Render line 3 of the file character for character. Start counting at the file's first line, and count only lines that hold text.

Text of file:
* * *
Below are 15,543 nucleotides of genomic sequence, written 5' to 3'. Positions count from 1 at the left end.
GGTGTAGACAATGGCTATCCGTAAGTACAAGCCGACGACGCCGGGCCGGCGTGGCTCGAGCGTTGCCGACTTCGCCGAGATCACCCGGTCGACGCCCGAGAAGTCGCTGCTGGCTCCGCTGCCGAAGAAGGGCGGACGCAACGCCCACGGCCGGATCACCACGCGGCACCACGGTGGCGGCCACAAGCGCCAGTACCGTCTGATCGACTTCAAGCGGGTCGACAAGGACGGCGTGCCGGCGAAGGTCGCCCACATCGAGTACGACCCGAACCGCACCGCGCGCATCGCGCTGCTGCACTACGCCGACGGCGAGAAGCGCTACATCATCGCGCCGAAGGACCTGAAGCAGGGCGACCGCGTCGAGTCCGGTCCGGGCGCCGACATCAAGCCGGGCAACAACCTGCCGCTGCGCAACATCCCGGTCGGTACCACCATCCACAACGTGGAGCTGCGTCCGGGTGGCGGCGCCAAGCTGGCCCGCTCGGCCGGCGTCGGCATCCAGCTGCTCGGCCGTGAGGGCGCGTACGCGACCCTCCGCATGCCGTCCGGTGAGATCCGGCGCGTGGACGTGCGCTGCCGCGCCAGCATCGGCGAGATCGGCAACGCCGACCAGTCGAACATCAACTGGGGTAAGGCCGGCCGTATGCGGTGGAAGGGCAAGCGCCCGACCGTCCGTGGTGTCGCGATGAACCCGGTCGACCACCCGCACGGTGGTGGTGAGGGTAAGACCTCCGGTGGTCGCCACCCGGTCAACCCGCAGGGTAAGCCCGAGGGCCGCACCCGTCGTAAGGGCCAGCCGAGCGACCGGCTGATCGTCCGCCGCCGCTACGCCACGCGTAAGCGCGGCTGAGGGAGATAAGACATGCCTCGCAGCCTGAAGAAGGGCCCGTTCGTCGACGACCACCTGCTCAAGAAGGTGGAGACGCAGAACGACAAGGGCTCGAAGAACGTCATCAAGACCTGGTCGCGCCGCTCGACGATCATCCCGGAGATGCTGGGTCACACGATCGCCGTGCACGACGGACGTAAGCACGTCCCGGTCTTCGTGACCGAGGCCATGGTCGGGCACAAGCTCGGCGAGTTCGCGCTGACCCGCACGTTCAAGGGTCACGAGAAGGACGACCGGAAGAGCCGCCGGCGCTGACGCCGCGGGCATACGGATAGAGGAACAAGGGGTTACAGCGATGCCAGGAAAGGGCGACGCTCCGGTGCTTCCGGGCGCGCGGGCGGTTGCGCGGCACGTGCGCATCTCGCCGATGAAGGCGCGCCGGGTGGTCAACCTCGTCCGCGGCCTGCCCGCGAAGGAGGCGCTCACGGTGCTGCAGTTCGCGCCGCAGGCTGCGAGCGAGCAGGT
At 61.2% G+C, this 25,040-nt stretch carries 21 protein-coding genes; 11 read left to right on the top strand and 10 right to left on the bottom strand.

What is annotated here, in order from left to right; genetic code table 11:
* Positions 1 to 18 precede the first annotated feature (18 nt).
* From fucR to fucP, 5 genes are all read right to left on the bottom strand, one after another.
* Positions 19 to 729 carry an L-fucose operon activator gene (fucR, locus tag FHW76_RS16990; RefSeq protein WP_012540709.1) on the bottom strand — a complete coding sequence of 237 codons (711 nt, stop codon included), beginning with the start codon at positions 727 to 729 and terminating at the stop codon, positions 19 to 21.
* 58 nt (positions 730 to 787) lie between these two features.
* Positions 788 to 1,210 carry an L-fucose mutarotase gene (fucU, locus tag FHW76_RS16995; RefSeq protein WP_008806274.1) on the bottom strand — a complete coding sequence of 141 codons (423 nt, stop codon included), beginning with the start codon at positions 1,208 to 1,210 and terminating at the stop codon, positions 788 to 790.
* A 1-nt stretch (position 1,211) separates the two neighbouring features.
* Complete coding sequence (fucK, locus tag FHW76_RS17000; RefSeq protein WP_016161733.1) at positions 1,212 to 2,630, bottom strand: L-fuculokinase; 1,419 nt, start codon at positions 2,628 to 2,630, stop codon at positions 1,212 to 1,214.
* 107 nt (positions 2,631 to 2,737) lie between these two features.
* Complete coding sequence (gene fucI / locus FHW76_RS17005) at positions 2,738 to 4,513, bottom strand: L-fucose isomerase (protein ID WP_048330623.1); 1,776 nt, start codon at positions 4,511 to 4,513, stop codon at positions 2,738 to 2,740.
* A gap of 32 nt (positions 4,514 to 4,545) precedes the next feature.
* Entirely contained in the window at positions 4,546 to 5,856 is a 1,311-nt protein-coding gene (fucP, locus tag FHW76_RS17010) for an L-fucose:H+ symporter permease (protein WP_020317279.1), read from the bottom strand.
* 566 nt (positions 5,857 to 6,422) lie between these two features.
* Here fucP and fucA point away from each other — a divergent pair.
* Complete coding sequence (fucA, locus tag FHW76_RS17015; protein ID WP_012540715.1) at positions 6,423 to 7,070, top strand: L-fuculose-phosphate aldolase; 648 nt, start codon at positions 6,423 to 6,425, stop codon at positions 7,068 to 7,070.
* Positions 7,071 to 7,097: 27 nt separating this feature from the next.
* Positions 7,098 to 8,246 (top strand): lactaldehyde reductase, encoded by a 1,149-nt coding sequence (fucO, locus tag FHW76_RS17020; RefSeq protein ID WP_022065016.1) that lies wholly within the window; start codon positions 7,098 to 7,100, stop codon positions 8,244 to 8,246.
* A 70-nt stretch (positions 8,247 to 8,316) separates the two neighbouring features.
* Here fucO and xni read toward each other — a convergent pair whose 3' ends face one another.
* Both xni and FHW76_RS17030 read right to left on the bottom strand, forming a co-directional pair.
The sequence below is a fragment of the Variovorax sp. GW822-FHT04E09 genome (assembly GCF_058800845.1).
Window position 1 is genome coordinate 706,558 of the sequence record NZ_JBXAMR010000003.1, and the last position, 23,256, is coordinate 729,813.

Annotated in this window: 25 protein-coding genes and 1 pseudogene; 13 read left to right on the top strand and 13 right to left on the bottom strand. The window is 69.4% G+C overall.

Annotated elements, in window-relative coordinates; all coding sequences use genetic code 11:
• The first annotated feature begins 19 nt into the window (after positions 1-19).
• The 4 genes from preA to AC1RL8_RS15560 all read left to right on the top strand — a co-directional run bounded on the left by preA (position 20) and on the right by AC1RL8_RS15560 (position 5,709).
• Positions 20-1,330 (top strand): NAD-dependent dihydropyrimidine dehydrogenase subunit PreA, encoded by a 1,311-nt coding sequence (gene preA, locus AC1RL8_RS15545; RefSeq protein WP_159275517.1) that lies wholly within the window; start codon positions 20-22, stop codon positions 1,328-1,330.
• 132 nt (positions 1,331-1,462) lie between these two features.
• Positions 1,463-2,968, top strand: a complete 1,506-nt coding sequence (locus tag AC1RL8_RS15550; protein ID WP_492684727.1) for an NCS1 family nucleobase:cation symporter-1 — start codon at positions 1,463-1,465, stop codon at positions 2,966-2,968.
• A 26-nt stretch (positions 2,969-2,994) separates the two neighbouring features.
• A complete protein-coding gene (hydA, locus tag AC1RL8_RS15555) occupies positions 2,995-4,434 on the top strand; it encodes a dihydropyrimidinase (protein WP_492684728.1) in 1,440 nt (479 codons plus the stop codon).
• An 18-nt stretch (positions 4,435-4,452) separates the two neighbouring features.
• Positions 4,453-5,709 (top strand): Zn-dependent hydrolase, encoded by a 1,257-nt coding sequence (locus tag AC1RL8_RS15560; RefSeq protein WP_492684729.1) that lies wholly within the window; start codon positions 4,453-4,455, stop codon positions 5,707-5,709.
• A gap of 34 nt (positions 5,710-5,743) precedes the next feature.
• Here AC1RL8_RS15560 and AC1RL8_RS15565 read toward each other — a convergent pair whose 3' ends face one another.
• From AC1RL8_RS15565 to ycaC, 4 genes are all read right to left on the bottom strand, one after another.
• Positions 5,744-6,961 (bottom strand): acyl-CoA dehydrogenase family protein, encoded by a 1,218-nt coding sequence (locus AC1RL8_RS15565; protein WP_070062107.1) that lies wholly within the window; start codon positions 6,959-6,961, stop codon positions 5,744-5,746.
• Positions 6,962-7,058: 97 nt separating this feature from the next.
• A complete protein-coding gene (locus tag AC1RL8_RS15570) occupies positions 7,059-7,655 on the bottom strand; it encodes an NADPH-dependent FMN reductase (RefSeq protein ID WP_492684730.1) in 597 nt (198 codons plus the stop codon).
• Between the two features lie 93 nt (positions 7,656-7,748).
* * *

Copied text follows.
At 61.2% G+C, this 25,040-nt stretch carries 21 protein-coding genes; 11 read left to right on the top strand and 10 right to left on the bottom strand.